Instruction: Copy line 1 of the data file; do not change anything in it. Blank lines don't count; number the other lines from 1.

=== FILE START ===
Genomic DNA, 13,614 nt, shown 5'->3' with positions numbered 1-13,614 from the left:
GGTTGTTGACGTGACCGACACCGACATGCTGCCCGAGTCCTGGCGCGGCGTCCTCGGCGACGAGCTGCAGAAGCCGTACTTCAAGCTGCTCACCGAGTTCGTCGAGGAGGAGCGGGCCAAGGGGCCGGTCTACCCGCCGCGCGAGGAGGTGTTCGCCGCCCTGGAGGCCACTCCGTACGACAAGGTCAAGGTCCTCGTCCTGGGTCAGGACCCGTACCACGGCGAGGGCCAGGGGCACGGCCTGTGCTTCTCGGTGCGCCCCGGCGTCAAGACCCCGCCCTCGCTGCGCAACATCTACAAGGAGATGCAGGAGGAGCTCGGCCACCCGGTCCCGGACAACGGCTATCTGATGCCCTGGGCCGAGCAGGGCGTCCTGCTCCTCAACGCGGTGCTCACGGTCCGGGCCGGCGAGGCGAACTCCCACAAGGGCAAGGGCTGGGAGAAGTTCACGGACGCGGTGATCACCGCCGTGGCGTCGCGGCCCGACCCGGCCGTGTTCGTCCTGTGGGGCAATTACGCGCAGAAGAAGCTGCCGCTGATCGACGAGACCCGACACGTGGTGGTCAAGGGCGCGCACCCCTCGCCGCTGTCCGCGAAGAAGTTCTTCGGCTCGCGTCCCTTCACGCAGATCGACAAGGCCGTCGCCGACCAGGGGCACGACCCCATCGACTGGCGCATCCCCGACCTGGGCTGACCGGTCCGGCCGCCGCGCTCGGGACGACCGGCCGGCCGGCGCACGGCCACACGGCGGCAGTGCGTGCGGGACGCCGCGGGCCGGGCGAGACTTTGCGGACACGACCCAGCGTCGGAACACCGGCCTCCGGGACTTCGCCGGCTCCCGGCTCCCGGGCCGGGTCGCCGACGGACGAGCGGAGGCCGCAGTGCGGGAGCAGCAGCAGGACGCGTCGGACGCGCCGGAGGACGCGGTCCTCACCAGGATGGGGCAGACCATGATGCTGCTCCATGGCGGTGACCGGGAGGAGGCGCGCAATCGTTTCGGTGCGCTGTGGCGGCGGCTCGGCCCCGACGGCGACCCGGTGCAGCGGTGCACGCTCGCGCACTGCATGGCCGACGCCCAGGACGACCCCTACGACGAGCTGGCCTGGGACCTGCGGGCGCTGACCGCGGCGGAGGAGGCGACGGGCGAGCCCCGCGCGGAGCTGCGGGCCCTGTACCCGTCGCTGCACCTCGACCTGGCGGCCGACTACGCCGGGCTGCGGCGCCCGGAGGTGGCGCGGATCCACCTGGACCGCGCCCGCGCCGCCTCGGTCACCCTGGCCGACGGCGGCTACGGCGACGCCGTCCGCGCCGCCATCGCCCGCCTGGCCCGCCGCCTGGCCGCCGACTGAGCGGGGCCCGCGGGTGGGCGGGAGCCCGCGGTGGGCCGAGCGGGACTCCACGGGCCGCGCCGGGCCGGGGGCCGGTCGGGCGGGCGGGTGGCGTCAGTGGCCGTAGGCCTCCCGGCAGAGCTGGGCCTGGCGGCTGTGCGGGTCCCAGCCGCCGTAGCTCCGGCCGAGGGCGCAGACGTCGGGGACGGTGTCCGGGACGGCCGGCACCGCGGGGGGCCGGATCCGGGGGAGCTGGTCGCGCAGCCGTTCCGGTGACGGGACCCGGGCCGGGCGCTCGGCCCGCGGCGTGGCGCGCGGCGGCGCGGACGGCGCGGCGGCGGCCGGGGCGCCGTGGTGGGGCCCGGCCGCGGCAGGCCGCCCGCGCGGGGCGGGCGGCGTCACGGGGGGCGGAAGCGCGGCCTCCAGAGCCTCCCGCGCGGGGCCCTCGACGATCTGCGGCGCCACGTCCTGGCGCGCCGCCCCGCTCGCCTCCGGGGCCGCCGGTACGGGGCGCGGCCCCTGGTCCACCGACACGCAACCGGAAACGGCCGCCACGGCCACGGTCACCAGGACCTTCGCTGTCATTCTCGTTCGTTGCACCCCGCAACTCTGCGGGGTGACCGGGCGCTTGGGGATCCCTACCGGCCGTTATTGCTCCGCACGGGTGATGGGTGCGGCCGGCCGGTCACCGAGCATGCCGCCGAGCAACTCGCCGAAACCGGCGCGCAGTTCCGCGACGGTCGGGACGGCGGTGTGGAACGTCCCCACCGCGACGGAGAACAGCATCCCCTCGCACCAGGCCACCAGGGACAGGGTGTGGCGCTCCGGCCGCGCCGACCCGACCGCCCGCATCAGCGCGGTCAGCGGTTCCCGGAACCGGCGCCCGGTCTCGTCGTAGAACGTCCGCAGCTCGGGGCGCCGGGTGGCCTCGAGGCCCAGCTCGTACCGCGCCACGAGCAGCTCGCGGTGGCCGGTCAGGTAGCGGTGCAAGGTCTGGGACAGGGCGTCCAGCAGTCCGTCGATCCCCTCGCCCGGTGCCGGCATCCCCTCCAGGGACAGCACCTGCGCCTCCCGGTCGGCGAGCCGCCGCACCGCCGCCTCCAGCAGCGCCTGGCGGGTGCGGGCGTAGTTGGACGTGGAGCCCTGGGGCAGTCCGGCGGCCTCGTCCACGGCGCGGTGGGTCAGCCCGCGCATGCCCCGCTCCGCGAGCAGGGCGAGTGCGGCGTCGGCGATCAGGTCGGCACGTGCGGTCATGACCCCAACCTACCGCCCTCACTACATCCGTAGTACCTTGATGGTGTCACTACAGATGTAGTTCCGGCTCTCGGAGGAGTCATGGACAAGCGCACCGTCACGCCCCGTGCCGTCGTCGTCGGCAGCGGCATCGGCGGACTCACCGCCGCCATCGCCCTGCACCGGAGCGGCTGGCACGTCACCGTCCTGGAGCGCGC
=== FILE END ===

Genomic DNA, 13,614 nt, shown 5'->3' with positions numbered 1-13,614 from the left: